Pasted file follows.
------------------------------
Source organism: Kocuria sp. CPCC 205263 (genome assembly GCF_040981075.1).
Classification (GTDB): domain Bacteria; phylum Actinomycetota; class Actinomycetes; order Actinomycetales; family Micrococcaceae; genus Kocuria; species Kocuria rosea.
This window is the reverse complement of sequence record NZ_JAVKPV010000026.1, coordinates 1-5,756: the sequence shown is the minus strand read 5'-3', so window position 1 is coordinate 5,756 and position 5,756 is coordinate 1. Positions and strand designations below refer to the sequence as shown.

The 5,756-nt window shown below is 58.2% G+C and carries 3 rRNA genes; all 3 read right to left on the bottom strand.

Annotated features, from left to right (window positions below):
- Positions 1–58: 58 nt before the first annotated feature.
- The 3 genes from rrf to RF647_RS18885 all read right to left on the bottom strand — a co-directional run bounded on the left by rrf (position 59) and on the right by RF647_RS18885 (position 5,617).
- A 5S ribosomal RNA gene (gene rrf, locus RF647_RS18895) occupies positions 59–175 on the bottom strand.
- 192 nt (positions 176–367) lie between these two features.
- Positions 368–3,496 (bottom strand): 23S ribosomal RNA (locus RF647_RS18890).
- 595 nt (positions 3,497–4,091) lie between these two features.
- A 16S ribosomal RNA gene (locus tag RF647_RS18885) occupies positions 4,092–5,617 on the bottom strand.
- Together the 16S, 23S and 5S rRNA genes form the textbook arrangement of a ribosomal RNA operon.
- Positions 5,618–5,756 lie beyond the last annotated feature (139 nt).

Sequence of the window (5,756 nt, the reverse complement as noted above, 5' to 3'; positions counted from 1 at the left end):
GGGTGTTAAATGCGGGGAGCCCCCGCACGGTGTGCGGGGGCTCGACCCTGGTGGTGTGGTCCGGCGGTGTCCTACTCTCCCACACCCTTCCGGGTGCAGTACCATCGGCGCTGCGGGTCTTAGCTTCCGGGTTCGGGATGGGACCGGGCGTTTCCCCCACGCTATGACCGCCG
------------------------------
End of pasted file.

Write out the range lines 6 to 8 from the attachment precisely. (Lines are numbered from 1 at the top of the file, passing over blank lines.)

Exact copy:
- Positions 1–58: 58 nt before the first annotated feature.
- The 3 genes from rrf to RF647_RS18885 all read right to left on the bottom strand — a co-directional run bounded on the left by rrf (position 59) and on the right by RF647_RS18885 (position 5,617).
- A 5S ribosomal RNA gene (gene rrf, locus RF647_RS18895) occupies positions 59–175 on the bottom strand.